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Are Attitudes about Privacy Changing?
By Irina Raicu
"You have zero privacy anyway. Get over it!" -- Scott McNealy
"The best way to predict the future is to invent it." -- Alan Kay
In recent years, some important public voices have claimed that people's attitudes about privacy are changing—and in particular that the younger generations value privacy less than their elders do. The supporters of this view often point to the vast amount of personal information that some people share on social networking sites such as Facebook or Twitter. In fact, in 2010, after Facebook changed its privacy settings so that its users' information (which had previously been private by default) would be made public by default, Facebook founder Mark Zuckerberg gave an interview in which he said
When I got started in my dorm room at Harvard, the question a lot of people asked was 'why would I want to put any information on the Internet at all? Why would I want to have a website?' And then in the last 5 or 6 years, blogging has taken off in a huge way and all these different services that have people sharing all this information. People have really gotten comfortable not only sharing more information and different kinds, but more openly and with more people. That social norm is just something that has evolved over time. We [Facebook] view it as our role in the system to constantly be innovating and be updating what our system is to reflect what the current social norms are.
Perhaps in response to such comments, several studies have explored the attitudes of Internet users across the U.S. on issues related to online privacy. In February 2012, the Pew Research Center released the results of one such study, which showed that while two thirds of Internet users use social networking sites, only 20% of them report that "their main profile is set to be completely public." 58% of social networking users set their profile so that only their friends can see it, and another 19% make it visible to friends of their friends, as well. Thus, the vast majority of people who choose to use Facebook still try to limit the amount of the information that they reveal, depending on the audience. Apparently, the default privacy settings on Facebook—which are set to making information available to "everyone"—do not reflect the current social norms.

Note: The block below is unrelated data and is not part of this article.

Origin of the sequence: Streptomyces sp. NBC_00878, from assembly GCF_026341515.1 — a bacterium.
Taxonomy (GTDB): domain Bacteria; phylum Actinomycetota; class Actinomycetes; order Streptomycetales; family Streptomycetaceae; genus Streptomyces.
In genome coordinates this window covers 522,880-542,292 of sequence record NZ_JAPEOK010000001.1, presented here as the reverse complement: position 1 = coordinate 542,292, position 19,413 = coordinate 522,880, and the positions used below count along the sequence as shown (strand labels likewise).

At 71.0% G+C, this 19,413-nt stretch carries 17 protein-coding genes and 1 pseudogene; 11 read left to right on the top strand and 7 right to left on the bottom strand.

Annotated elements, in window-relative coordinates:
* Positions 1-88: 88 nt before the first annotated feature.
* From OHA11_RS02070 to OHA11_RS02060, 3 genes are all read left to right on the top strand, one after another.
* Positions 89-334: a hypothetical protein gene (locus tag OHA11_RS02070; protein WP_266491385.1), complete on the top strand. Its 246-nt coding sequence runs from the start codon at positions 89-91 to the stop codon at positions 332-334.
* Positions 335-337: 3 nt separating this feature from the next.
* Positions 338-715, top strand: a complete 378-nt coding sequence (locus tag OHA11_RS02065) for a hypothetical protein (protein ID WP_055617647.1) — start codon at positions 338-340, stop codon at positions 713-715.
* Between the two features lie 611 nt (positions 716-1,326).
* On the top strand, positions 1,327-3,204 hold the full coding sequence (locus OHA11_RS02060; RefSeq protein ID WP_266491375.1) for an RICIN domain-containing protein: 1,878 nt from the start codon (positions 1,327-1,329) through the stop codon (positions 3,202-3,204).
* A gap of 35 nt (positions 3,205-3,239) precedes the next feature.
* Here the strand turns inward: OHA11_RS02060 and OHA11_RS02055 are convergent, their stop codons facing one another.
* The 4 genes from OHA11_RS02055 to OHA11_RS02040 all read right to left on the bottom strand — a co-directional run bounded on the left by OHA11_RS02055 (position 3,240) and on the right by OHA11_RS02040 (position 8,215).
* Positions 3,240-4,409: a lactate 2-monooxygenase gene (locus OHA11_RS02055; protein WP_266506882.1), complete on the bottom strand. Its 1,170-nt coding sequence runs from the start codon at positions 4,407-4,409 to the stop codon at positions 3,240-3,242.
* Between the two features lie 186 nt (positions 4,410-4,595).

Other studies claim that, as more and more information about us is collected, sold, and used to customize the ads, searches, and content that we see, people are in fact becoming more concerned about their loss of online privacy. In response, some people increasingly take countermeasures--such as deleting posts and untagging themselves from pictures, using software that blocks tracking, periodically deactivating (as opposed to deleting) their Facebook accounts (which makes those accounts temporarily unavailable), or providing false information online. Younger people take those measures, too. 5
A 2012 "State of the Net" report by Consumer Reports magazine noted that approximately one in four U.S. users of Facebook now include false information on their profiles; two years ago, only 10% of U.S. users did so. As the data collection and "mining" becomes more intrusive, the accuracy of the data may be deteriorating in response.
Some commentators argue that people's worries about privacy may be rising not because of real dangers, but because of fear mongering by "privacy activists" and sensationalized coverage of privacy issues by the media. Whatever the reason, more of us are, apparently, developing masks for our online identities. Although it may be true that people are now "sharing more information and different kinds," many are now also trying to regain control over who has access to that information, and for what purposes.
As new laws and industry self-regulation measures are proposed, there is often an accompanying discussion of potential outcomes. When it comes to protection of online privacy, you will probably hear the claim that some measures, if implemented, would prevent innovation or destroy the Internet altogether. You will also hear the claim that without protective measures we will lose our autonomy and end up with an all-powerful non-democratic government, or a society that sees people as nothing more than consumers.
As always, you should consider the source of the claims—including the motives of those who make the claims. Consider the value of privacy, as well as other values, such as security or innovation. As technology changes, presenting new benefits and new threats, our behavioral and ethical norms may change as well. We will have to keep reevaluating the balance of benefits and harms related to the loss of online privacy.
What is the personal value of "sharing" information? What is its public value?
Have your own online sharing patterns changed over the past year? If so, how? What caused those changes?
Do young people that you know care about their privacy, both online and off? If so, do they take any steps to protect their privacy? What are some of those steps?
Are there possible harms that can arise if users of social networking sites such as Facebook start providing false information about themselves? What would those harms be?
5. See boyd, dana and Marwick, Alice. "Social Privacy in Networked Publics: Teens' Attitudes, Practices and Strategies. May 9, 2011. http://ssrn.com/abstract=1925128
Irina Raicu is the Internet Ethics Program manager at the Markkula Center for Applied Ethics.
Photo by Alan Cleaver under Creative Commons.